The Appellate Division relied on this Court's opinions in State v. Pitts, 116 N.J. 580, 562 A.2d 1320 (1989), and State v. Breakiron, supra, 108 N.J. 591, 532 A.2d 199. In State v. Pitts, the Court concluded that the psychiatric testimony presented by the defendant, which characterized the defendant's behavior as a loss of emotional control ("rage reaction") rather than a loss of cognitive faculties, was not the kind of evidence that required the diminished-capacity instruction to be

submitted to the jury. 116 N.J. at 592, 562 A.2d 1320. In State v. Breakiron, we ruled that in order to qualify for the defense of diminished capacity, at a minimum the evidence must be shown to be capable of negating a mental element of the crime charged or otherwise to impair cognition. 108 N.J. at 619, 532 A.2d 199. Based on these two opinions, the Carroll court distinguished between a case presenting evidence of a mental disease or defect that impairs the cognitive state required to act knowingly or purposely and a case in which the evidence presented concerns a mental disease or defect "which produces an emotive reaction such as rage or impassioned impulse * * *." State v. Carroll, supra, 242 N.J. Super. at 558, 577 A.2d 862. The former case requires the submission of the diminished-capacity defense to the jury whereas in the latter case the defense need not be submitted.

Reviewing the testimony, the Carroll court determined that the defendant had failed to present evidence that his mental condition so impaired his cognitive faculties as to prevent him from acting purposely or knowingly. While stating in conclusory terms that Carroll's mental condition at the time of the homicide prevented him from acting purposely or knowingly, one medical expert asserted that a combination of mental diseases (atypical psychosis, organic brain syndrome, and borderline or mixed personality disorder) and the consumption of alcohol (chronic substance abuse) caused Carroll to become enraged and to lose control of his impulses. The court continued:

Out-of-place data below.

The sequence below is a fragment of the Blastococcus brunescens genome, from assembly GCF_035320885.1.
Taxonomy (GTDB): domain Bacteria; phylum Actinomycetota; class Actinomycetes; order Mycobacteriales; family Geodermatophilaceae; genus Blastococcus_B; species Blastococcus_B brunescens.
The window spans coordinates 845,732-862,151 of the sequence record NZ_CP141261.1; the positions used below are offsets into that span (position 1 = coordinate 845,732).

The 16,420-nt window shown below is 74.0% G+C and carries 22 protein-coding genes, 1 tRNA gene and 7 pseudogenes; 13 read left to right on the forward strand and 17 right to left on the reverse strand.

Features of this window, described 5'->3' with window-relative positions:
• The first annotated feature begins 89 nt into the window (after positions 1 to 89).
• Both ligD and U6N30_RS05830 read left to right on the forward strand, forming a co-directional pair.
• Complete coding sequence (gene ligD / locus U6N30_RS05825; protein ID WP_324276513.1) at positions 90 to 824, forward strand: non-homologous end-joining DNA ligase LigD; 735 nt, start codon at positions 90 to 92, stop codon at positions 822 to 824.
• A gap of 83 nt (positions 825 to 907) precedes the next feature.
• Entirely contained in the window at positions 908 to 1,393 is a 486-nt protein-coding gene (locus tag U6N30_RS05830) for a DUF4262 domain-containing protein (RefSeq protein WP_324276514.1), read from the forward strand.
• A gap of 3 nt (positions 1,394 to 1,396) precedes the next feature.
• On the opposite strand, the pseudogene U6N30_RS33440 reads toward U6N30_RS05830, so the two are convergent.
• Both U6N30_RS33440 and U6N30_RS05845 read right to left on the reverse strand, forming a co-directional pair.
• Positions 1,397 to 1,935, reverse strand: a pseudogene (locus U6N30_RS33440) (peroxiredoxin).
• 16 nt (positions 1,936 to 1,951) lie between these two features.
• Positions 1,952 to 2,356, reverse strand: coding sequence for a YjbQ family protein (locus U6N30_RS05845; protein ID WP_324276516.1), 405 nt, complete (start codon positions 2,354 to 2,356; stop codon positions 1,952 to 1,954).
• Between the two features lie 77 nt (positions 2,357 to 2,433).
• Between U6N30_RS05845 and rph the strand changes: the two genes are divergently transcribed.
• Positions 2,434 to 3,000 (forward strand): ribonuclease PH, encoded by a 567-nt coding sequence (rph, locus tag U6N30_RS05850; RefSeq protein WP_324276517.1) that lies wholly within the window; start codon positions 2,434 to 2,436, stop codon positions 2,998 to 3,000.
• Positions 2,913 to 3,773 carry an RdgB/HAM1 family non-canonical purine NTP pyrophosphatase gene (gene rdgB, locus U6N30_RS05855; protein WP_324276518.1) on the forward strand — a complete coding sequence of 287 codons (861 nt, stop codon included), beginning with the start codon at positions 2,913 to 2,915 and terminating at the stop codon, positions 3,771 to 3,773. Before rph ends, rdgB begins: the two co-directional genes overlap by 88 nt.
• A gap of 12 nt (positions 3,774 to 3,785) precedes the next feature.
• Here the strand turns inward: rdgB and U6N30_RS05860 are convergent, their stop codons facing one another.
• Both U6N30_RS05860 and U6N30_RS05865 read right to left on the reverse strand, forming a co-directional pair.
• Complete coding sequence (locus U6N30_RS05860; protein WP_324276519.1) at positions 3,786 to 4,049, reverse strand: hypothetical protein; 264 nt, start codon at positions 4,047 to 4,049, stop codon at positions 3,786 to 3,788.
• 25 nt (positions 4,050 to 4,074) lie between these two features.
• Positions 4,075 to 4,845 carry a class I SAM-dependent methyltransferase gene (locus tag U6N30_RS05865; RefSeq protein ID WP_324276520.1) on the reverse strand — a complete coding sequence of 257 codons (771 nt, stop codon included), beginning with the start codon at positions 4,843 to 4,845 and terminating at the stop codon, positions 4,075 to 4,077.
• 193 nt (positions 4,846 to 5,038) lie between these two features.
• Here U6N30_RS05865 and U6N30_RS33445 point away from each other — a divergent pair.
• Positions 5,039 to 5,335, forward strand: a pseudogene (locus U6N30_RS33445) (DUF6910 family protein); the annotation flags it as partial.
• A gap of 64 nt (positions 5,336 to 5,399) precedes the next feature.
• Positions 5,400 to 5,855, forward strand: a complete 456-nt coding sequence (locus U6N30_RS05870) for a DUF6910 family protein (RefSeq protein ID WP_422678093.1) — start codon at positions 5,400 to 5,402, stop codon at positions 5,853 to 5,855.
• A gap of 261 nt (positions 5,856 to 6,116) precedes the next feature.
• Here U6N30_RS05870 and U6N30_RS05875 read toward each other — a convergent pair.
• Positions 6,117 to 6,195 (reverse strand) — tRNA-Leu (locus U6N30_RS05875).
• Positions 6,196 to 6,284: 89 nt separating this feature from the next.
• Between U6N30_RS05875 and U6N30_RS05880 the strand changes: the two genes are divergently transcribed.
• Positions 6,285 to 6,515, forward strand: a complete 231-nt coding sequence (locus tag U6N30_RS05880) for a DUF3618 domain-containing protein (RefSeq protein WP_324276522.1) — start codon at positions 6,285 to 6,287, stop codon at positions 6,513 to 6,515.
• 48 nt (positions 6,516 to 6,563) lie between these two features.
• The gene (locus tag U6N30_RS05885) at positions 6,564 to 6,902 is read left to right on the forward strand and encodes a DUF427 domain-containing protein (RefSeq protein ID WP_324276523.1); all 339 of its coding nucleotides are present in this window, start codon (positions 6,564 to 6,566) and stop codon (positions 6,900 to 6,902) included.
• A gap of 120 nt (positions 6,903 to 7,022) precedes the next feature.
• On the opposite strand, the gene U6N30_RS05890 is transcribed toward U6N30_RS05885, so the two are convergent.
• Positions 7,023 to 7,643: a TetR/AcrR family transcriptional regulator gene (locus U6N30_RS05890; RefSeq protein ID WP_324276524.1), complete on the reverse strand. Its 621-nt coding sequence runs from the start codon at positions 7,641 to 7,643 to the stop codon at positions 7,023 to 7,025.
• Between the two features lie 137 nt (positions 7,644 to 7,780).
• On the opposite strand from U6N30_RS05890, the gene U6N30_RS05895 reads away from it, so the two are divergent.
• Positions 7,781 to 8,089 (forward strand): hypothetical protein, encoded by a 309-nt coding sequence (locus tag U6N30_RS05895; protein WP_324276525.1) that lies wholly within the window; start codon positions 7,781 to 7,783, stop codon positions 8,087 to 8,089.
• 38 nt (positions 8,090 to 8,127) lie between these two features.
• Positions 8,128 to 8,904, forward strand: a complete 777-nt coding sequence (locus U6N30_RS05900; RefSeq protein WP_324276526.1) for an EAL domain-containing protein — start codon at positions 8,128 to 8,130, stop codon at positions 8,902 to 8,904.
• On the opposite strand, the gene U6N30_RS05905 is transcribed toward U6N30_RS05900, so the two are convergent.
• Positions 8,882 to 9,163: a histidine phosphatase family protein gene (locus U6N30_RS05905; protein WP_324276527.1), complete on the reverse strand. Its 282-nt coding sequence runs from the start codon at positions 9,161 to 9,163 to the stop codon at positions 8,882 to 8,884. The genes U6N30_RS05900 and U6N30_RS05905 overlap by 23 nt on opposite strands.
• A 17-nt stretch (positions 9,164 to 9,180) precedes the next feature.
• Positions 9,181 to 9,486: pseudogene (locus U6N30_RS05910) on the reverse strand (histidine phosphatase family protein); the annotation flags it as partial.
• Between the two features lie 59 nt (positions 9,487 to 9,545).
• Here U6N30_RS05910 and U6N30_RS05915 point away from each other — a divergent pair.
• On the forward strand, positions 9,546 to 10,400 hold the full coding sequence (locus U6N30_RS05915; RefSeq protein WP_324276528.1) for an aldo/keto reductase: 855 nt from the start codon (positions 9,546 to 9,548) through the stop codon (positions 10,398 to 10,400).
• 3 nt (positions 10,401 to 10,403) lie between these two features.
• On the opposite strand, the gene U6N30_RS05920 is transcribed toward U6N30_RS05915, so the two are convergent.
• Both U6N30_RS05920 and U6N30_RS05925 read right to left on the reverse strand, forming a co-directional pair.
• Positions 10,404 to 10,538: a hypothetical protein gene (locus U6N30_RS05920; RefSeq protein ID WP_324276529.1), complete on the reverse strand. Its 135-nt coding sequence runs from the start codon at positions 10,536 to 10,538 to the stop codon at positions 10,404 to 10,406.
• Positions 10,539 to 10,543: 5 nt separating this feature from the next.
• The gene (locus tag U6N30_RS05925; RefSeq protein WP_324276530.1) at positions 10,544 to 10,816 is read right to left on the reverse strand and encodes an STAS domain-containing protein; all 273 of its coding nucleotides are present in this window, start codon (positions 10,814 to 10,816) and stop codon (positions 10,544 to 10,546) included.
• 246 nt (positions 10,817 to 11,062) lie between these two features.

However, [the doctor] never stated that defendant suffered from an impairment of his faculties which prevented him from being cognizant of the fact that he was hitting his stepdaughter over the head with a scale and stabbing her in the throat with a knife and that it was practically certain his actions would cause death or serious bodily injury to the child. See N.J.S.A. 2C:11-3a(2). Therefore, [the doctor's] testimony did not mandate a jury instruction as to the defense of diminished capacity. [ Id. at 560-61, 577 A.2d 862.]

Another defense expert, a neurologist, concluded that Carroll had acted recklessly, not purposely or knowingly. He based his conclusion on the impression that a person who is indifferent to the consequences of his or her actions, one who does not care

whether the victim lives or dies, cannot be found to have acted knowingly or purposely. The neurologist believed that Carroll's intellectual impairment and consumption of alcohol caused him to lose "impulse control" and that he was "acting in a fury, in a rage" when he committed the murder. Id. at 561, 577 A.2d 862. The Appellate Division found that that testimony was not the kind of evidence that required the submission of a diminished-capacity defense to the jury.

Because "the only possible consequence of the court's * * * instruction to the jury regarding the defense of diminished capacity would have been to improve defendant's chances of securing an acquittal," the Appellate Division found that the erroneous instruction had not prejudiced Carroll, and that any error was harmless beyond a reasonable doubt. Id. at 563, 577 A.2d 862.

We are unable to agree, however, that the evidence in this case can be analyzed in the same way as the psychiatric testimony in the Carroll case. In this case the psychiatric witness testified that the fact defendant killed Kory in the course of killing Melva "indicates even more so and underscores the fact that he was not aware of what he was doing or not in control of what he was doing, because he certainly felt the opposite toward Kory [than he felt toward Melva]." And later when asked specifically by the prosecutor about the striking of Kory, "But [he] knew what he was doing?" Answer: "I think not. But there is always a continuum. He could have been subconsciously aware, minimally aware." As thin as the evidence was, it contained a diagnosis of a "brief reactive psychosis" that defendant suffered at the time of the murder as the result of stress.

In later cross-examination the prosecutor questioned whether defendant's consciousness of guilt, as shown by his concealment of the evidence, clearly established that he had consciously killed:

Q. Someone who knows they were guilty would get rid of the evidence, wouldn't they?

A. Shouldn't [one] who knows that he has killed two people, for whatever reasons. Guilty sounds like he did something deliberate, and my point is he has not.